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Risk of suicide-related behaviors is elevated among military personnel transitioning to civilian life. An earlier report showed that high-risk U.S. Army soldiers could be identified shortly before this transition with a machine learning model that included predictors from administrative systems, self-report surveys, and geospatial data. Based on this result, a Veterans Affairs and Army initiative was launched to evaluate a suicide-prevention intervention for high-risk transitioning soldiers. To make targeting practical, though, a streamlined model and risk calculator were needed that used only a short series of self-report survey questions.
We revised the original model in a sample of n = 8335 observations from the Study to Assess Risk and Resilience in Servicemembers-Longitudinal Study (STARRS-LS) who participated in one of three Army STARRS 2011–2014 baseline surveys while in service and in one or more subsequent panel surveys (LS1: 2016–2018, LS2: 2018–2019) after leaving service. We trained ensemble machine learning models with constrained numbers of item-level survey predictors in a 70% training sample. The outcome was self-reported post-transition suicide attempts (SA). The models were validated in the 30% test sample.
Twelve-month post-transition SA prevalence was 1.0% (s.e. = 0.1). The best constrained model, with only 17 predictors, had a test sample ROC-AUC of 0.85 (s.e. = 0.03). The 10–30% of respondents with the highest predicted risk included 44.9–92.5% of 12-month SAs.
An accurate SA risk calculator based on a short self-report survey can target transitioning soldiers shortly before leaving service for intervention to prevent post-transition SA.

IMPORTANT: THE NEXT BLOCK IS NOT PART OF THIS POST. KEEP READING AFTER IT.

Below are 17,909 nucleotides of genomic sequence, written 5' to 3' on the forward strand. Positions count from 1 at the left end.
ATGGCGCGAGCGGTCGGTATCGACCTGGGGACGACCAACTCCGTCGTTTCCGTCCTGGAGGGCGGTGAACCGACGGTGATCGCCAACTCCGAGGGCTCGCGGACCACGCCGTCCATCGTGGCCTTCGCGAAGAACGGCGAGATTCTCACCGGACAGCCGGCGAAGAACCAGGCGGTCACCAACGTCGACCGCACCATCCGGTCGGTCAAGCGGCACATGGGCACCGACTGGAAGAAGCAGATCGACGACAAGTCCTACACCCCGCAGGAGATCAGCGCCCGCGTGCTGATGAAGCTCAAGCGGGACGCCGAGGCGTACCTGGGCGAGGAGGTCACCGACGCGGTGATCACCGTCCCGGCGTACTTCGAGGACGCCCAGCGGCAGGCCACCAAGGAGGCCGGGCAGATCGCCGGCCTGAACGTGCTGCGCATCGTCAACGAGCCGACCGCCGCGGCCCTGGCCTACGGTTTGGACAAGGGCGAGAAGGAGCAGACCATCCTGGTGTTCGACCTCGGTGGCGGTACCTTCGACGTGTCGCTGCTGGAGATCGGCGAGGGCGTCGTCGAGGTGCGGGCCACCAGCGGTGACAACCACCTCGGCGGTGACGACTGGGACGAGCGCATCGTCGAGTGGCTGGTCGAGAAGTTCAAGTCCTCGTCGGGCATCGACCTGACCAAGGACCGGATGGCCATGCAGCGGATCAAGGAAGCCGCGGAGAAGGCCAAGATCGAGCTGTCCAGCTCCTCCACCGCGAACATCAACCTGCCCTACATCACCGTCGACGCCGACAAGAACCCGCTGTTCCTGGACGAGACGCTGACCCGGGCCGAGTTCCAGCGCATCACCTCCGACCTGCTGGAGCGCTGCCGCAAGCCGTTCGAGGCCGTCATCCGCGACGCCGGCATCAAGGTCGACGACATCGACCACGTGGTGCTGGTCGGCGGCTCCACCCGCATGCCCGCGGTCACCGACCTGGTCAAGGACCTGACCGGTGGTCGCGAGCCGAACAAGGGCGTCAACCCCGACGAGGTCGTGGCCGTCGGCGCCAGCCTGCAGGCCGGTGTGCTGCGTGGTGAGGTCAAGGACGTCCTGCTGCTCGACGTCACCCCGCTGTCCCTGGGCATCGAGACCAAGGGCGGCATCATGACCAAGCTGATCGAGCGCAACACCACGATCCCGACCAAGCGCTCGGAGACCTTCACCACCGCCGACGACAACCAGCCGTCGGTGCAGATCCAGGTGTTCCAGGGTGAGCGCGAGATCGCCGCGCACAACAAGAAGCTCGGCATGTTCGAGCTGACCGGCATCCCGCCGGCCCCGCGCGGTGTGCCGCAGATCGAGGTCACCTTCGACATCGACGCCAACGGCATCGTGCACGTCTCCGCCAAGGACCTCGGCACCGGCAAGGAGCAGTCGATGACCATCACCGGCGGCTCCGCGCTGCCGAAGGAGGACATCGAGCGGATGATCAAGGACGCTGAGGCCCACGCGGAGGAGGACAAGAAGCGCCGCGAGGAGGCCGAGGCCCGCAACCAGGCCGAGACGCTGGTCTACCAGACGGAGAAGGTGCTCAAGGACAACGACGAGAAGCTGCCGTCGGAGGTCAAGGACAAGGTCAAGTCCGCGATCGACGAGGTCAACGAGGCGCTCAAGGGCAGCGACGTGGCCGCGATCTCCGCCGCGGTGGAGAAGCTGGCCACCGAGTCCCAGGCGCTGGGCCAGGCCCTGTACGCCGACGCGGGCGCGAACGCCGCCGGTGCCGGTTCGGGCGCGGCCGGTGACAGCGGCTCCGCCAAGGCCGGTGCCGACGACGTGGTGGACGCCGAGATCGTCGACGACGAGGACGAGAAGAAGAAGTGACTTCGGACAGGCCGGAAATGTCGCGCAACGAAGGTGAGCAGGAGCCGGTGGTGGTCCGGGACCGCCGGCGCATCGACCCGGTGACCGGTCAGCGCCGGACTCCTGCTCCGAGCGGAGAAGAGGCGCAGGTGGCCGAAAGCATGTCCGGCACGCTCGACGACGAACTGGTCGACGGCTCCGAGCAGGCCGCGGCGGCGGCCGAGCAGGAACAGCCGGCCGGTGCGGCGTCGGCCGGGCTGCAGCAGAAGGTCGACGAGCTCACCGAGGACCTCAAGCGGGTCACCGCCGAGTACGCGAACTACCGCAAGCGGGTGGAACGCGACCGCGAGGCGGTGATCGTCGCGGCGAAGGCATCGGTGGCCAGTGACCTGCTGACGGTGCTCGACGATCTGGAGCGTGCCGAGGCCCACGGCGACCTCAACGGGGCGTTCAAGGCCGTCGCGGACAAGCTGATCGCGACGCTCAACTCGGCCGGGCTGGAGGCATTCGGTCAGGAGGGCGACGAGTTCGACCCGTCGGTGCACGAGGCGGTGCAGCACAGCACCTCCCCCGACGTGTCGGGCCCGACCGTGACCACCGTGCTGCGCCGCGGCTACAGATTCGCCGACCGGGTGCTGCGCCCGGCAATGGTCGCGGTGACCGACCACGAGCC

Demand for building competencies in implementation research (IR) outstrips supply of training programs, calling for a paradigm shift. We used a bootstrap approach to leverage external resources and create IR capacity through a novel 2-day training for faculty scientists across the four Texas Clinical & Translational Science Awards (CTSAs). The Workshop combined internal and external expertise, targeted nationally established IR competencies, incorporated new National Institutes of Health/National Cancer Institute OpenAccess online resources, employed well-known adult education principles, and measured impact. CTSA leader buy-in was reflected in financial support. Evaluation showed increased self-reported IR competency; statewide initiatives expanded. The project demonstrated that, even with limited onsite expertise, it was possible to bootstrap resources and build IR capacity de novo in the CTSA community.
Although research has shown that exposure to potentially traumatic and morally injurious events is associated with psychological symptoms among veterans, knowledge regarding functioning impacts remains limited.
A population-based sample of post-9/11 veterans completed measures of intimate relationship, health, and work functioning at approximately 9, 15, 21, and 27 months after leaving service. Moral injury, posttraumatic stress, and depression were assessed at ~9 months post-separation. We used Latent Growth Mixture Models to identify discrete classes characterized by unique trajectories of change in functioning over time and to examine predictors of class membership.
Veterans were assigned to one of four functioning trajectories: high and stable, high and decreasing, moderate and increasing, and moderate and stable. Whereas posttraumatic stress, depression, and moral injury associated with perpetration and betrayal predicted worse outcomes at baseline across multiple functioning domains, moral injury associated with perpetration and depression most reliably predicted assignment to trajectories characterized by relatively poor or declining functioning.
Moral injury contributes to functional problems beyond what is explained by posttraumatic stress and depression, and moral injury due to perpetration and depression most reliably predicted assignment to trajectories characterized by functional impairment over time.
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